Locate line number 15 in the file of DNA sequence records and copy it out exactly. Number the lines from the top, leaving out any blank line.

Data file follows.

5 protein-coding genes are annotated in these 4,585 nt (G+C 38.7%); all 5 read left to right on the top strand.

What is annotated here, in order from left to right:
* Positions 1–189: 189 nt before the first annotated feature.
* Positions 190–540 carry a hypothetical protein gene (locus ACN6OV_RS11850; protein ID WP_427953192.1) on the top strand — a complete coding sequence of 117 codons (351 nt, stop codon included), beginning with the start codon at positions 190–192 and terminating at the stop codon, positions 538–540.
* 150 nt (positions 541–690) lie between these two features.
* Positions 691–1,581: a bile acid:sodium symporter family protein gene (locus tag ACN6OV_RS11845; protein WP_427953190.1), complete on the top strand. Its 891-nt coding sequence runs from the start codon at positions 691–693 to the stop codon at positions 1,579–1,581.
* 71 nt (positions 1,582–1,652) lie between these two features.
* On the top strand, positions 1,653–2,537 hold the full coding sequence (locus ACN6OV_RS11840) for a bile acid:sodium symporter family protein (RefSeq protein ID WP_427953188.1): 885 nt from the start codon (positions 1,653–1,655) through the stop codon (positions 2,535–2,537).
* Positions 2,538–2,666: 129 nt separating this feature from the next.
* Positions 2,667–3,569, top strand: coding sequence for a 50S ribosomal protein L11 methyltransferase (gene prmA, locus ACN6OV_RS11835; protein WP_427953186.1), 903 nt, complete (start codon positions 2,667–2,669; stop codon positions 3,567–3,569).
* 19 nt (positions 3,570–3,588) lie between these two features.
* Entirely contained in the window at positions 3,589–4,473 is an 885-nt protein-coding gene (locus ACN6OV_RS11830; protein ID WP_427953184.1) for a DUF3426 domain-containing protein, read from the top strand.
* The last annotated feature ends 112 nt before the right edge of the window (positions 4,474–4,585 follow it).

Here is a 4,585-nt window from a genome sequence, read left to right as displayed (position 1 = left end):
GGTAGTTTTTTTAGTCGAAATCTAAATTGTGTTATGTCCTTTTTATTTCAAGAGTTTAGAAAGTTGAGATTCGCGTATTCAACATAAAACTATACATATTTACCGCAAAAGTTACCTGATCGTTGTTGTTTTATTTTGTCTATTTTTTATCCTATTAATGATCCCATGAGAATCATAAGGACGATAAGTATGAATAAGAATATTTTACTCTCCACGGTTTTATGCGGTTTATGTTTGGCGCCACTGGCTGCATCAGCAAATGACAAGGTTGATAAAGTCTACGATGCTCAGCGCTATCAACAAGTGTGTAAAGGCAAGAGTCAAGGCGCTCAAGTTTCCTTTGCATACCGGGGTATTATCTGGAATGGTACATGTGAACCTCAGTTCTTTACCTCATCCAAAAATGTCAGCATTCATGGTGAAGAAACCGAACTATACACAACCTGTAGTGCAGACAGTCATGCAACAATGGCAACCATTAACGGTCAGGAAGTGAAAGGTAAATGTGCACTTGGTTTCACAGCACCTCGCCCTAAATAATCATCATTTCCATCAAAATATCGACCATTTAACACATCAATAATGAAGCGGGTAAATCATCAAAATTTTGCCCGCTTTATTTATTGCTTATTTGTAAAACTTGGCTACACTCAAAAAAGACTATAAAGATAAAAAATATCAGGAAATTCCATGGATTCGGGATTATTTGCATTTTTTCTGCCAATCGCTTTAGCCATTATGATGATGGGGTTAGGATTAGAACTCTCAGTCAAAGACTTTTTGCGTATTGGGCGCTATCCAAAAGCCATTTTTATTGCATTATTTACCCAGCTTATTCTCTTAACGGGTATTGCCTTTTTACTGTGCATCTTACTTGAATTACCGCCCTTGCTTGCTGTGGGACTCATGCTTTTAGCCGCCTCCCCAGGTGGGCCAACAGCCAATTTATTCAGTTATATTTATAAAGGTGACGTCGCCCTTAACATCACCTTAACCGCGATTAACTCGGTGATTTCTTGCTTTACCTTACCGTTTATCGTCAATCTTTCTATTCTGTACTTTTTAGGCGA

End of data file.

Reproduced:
GGTAGTTTTTTTAGTCGAAATCTAAATTGTGTTATGTCCTTTTTATTTCAAGAGTTTAGAAAGTTGAGATTCGCGTATTCAACATAAAACTATACATATTTACCGCAAAAGTTACCTGATCGTTGTTGTTTTATTTTGTCTATTTTTTATCCTATTAATGATCCCATGAGAATCATAAGGACGATAAGTATGAATAAGAATATTTTACTCTCCACGGTTTTATGCGGTTTATGTTTGGCGCCACTGGCTGCATCAGCAAATGACAAGGTTGATAAAGTCTACGATGCTCAGCGCTATCAACAAGTGTGTAAAGGCAAGAGTCAAGGCGCTCAAGTTTCCTTTGCATACCGGGGTATTATCTGGAATGGTACATGTGAACCTCAGTTCTTTACCTCATCCAAAAATGTCAGCATTCATGGTGAAGAAACCGAACTATACACAACCTGTAGTGCAGACAGTCATGCAACAATGGCAACCATTAACGGTCAGGAAGTGAAAGGTAAATGTGCACTTGGTTTCACAGCACCTCGCCCTAAATAATCATCATTTCCATCAAAATATCGACCATTTAACACATCAATAATGAAGCGGGTAAATCATCAAAATTTTGCCCGCTTTATTTATTGCTTATTTGTAAAACTTGGCTACACTCAAAAAAGACTATAAAGATAAAAAATATCAGGAAATTCCATGGATTCGGGATTATTTGCATTTTTTCTGCCAATCGCTTTAGCCATTATGATGATGGGGTTAGGATTAGAACTCTCAGTCAAAGACTTTTTGCGTATTGGGCGCTATCCAAAAGCCATTTTTATTGCATTATTTACCCAGCTTATTCTCTTAACGGGTATTGCCTTTTTACTGTGCATCTTACTTGAATTACCGCCCTTGCTTGCTGTGGGACTCATGCTTTTAGCCGCCTCCCCAGGTGGGCCAACAGCCAATTTATTCAGTTATATTTATAAAGGTGACGTCGCCCTTAACATCACCTTAACCGCGATTAACTCGGTGATTTCTTGCTTTACCTTACCGTTTATCGTCAATCTTTCTATTCTGTACTTTTTAGGCGA